Wood Facts

readily accepts all finishes and stains. On the downside, butternut is relatively soft, low in strength, and it doesn't hold fasteners very securely. It's also not a very good wood for bending.

Uses

Although butternut is not used extensively in furniture and cabinetry, it's often the wood of choice when matching existing furniture and fixtures made of European walnut. Because of its low strength, however, I don't recommend it as a material for chairs, stools, beds, or other items that take a beating. You'll mainly find it used for carved or shaped items such as mantels, altars, boxes, or molding. Butternut is for interior use only. Outside, it is susceptible to decay and furniture beetle attack. A

Species and Common Names:

luglans cinere*i Butternut, white walnut, oil nut

Growing Ranc.e:

New Brunswick, Canada south to Georgia, and west to I lardwcxxl lun)lyer dealers, mills, and some large home centers

Sustainability:

Vulnerable due to canker blight (see main test) Availability:

Minnesota and Arkansas Specific Gravity: .45 Density: 2li lb. per cu. tt. Wood Movement:

Size:

Thicknesses: 4/4 through 12/4. Widths: 6 to 9 in. Lengths: 8 to ¡0 ft.

Cost:

Tangential (flatsawn): small (less than 3/Jh in. per ft.) . „ , , . , .. ...

Radial (quartersawn): very small (less than V12 in. per ft.) Lumber: $3 75 to$8per Ixl. tt depending on thickness

Veneer: $.75 to SI .50 per sq. tt., depending on quality

Durability:

Susceptible to decay and insect attack

'Indicate* wood movement across the grain from 6% to 12*>o moisture content.

Butternut by Paul L. McClure

Butternut is a tree that offers a variety of delights in addition to its wood. The sweet, oily nuts it produces have been savored for centuries. And most people don't know it, but tapping a butternut tree will yield a syrup almost identical to maple syrup.

Butternut has been tapped for other valuable products over the years as well: In early America, the Cherokee Indians made a laxative from the bark. Early settlers colored their homespun clothing with yellow dyes made from the bark and husks. And Civil War soldiers made black dye from butternut roots.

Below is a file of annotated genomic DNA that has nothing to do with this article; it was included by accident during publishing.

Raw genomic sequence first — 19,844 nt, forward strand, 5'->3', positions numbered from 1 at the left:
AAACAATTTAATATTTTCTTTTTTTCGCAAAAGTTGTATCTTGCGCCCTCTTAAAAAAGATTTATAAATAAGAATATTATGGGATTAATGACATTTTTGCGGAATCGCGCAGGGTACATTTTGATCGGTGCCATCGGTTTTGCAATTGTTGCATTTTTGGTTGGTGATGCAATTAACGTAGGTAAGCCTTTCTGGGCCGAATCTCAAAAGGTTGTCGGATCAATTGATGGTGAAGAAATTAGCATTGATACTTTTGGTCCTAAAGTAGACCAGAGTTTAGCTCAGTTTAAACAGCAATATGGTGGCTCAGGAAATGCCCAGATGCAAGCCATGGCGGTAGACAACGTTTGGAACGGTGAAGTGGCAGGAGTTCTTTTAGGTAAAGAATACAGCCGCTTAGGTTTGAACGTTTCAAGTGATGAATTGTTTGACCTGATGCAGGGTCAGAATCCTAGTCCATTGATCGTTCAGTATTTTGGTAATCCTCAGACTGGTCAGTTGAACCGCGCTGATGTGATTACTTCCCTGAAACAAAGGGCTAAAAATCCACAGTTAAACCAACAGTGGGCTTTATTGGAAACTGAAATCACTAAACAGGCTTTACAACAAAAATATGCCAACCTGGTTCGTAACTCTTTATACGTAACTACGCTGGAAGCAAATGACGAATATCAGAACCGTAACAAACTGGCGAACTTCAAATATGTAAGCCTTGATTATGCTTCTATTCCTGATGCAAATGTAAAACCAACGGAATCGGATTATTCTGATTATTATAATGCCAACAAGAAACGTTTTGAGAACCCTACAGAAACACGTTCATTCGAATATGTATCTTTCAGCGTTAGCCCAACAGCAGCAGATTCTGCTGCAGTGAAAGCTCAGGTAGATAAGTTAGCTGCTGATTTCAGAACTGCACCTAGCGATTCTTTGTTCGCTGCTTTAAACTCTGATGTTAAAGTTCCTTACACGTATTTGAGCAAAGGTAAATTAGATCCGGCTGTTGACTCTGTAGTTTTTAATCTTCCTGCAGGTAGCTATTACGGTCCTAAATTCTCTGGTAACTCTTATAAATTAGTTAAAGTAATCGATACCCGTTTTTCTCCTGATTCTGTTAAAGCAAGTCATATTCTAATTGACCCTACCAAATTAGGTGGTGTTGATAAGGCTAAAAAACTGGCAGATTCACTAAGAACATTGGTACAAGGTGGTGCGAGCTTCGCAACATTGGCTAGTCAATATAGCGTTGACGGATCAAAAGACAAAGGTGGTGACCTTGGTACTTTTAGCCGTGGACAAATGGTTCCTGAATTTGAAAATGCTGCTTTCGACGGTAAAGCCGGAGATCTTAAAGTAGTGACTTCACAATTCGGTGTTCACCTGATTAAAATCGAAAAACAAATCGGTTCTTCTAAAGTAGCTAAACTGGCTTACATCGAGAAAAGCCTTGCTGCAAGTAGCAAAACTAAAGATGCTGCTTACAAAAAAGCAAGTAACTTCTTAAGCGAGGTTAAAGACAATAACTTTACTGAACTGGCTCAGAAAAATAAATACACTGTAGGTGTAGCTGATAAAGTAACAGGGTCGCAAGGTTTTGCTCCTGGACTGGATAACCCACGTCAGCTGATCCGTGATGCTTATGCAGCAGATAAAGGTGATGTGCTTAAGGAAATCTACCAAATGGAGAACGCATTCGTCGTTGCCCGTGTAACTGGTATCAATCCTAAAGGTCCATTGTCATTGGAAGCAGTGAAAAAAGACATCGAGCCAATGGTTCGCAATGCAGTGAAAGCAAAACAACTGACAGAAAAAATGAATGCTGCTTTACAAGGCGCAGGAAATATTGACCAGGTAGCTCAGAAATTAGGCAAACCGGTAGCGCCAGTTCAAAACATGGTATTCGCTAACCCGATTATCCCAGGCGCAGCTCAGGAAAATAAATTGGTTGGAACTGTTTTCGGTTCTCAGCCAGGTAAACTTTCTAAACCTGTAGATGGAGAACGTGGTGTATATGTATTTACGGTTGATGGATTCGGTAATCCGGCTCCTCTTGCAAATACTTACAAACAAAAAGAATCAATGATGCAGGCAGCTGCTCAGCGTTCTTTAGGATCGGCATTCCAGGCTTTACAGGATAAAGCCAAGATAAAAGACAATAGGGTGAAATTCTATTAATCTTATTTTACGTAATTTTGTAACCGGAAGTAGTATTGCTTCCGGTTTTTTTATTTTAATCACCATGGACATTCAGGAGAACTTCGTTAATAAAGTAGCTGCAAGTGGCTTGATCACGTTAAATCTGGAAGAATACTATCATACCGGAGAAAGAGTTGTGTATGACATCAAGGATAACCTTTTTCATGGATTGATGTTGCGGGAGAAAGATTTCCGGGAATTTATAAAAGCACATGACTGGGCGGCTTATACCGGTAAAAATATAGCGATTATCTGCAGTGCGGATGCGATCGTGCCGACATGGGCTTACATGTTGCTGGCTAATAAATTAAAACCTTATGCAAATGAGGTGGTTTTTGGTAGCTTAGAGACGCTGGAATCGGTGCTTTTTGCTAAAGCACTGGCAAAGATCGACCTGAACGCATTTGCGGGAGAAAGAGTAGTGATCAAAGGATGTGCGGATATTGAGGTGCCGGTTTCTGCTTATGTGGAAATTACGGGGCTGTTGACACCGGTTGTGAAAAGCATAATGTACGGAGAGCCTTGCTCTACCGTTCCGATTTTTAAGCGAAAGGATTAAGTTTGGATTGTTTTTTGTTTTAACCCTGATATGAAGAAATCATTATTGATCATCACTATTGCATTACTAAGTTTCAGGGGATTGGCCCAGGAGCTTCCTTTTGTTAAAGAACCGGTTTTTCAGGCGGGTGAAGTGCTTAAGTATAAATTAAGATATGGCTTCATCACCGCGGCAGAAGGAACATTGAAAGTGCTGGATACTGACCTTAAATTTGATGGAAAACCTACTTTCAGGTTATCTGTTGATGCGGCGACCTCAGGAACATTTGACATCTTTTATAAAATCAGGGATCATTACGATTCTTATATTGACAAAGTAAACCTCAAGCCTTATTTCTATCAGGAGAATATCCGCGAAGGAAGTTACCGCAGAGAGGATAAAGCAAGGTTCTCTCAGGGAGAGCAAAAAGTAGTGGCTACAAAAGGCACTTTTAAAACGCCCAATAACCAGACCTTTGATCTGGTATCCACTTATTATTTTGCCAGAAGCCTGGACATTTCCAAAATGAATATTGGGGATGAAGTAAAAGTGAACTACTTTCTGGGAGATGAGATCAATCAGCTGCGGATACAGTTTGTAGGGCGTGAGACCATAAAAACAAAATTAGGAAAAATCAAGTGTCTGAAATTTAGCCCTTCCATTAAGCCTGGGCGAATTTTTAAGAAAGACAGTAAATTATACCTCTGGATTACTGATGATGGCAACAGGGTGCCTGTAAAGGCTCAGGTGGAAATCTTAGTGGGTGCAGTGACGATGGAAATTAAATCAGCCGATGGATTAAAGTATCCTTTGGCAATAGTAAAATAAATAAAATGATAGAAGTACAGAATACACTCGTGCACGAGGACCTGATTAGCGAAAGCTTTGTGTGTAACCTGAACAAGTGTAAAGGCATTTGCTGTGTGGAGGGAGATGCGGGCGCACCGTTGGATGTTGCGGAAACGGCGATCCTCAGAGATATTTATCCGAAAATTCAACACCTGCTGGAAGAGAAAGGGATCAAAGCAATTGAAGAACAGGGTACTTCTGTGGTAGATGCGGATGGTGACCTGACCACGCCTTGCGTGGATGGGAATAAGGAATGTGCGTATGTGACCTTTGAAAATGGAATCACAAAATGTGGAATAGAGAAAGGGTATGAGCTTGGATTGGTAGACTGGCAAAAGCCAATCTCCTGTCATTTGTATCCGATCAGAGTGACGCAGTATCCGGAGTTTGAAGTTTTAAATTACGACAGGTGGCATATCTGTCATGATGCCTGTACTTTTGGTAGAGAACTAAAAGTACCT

A healthy butternut tree grows to a height of 70 ft. and a diameter of 24 in. But the health of butternut trees nationally is in trouble due to "butternut canker," a fungus that kills the trees by attacking the cambium layer. The Endangered Species Act lists butternut as a "sensitive" species. (See "Offcuts," pg. 32.)

Appearance

Seasoned butternut heart-wood is a light tan that turns light brown when you apply a finish. The color is relatively stable when exposed to air or sunlight. Butternut's rather coarse grain resembles that of walnut. In fact, it is often stained to mimic that cousin. The wood has very little figure and no odor or taste. The creamy white sapwood is generally cut away in use.

Workability

Butternut works fairly well with both hand tools and power tools, but cutters and blades need to be extremely sharp. Otherwise, the fuzzy grain may tear out or the wood may burn. For clean cuts when turning butternut, use a shear-cutting, rather than scraping, technique. To prevent router burn, take multiple shallow passes. If you're a carver, you'll love butternut for its friendliness and ability to hold small details.

The lumber dries slowly with minimal checking and is moderately stable once seasoned. It glues exceptionally well, and

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Woodworking Tools and Installation Tips

Woodworking Tools and Installation Tips

There are a lot of things that either needs to be repaired, or put together when youre a homeowner. If youre a new homeowner, and have just gotten out of apartment style living, you might want to take this list with you to the hardware store. From remolding jobs to putting together furniture you can use these 5 power tools to get your stuff together. Dont forget too that youll need a few extra tools for other jobs around the house.

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